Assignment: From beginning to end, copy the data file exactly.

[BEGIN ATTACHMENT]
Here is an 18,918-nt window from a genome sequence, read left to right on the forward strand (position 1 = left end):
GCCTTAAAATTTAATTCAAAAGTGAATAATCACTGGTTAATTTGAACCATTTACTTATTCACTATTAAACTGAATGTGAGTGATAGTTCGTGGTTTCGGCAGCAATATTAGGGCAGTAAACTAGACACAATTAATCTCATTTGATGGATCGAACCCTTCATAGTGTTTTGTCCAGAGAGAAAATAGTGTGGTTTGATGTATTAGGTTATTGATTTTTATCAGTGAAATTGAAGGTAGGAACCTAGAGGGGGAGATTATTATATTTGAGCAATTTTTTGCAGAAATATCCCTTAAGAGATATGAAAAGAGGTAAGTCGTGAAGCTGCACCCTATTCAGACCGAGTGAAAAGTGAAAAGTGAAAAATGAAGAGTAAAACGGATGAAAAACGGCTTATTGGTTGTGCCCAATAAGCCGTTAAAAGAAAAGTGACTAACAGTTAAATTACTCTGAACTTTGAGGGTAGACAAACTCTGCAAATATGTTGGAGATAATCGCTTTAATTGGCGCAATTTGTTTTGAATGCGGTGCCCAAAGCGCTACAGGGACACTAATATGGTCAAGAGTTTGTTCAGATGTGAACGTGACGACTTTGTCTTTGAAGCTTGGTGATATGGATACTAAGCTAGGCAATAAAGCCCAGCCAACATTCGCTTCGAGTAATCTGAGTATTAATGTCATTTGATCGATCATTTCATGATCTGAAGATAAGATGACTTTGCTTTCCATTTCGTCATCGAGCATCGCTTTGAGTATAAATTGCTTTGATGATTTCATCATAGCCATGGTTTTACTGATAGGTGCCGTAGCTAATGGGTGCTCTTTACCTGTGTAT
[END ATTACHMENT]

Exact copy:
Here is an 18,918-nt window from a genome sequence, read left to right on the forward strand (position 1 = left end):
GCCTTAAAATTTAATTCAAAAGTGAATAATCACTGGTTAATTTGAACCATTTACTTATTCACTATTAAACTGAATGTGAGTGATAGTTCGTGGTTTCGGCAGCAATATTAGGGCAGTAAACTAGACACAATTAATCTCATTTGATGGATCGAACCCTTCATAGTGTTTTGTCCAGAGAGAAAATAGTGTGGTTTGATGTATTAGGTTATTGATTTTTATCAGTGAAATTGAAGGTAGGAACCTAGAGGGGGAGATTATTATATTTGAGCAATTTTTTGCAGAAATATCCCTTAAGAGATATGAAAAGAGGTAAGTCGTGAAGCTGCACCCTATTCAGACCGAGTGAAAAGTGAAAAGTGAAAAATGAAGAGTAAAACGGATGAAAAACGGCTTATTGGTTGTGCCCAATAAGCCGTTAAAAGAAAAGTGACTAACAGTTAAATTACTCTGAACTTTGAGGGTAGACAAACTCTGCAAATATGTTGGAGATAATCGCTTTAATTGGCGCAATTTGTTTTGAATGCGGTGCCCAAAGCGCTACAGGGACACTAATATGGTCAAGAGTTTGTTCAGATGTGAACGTGACGACTTTGTCTTTGAAGCTTGGTGATATGGATACTAAGCTAGGCAATAAAGCCCAGCCAACATTCGCTTCGAGTAATCTGAGTATTAATGTCATTTGATCGATCATTTCATGATCTGAAGATAAGATGACTTTGCTTTCCATTTCGTCATCGAGCATCGCTTTGAGTATAAATTGCTTTGATGATTTCATCATAGCCATGGTTTTACTGATAGGTGCCGTAGCTAATGGGTGCTCTTTACCTGTGTAT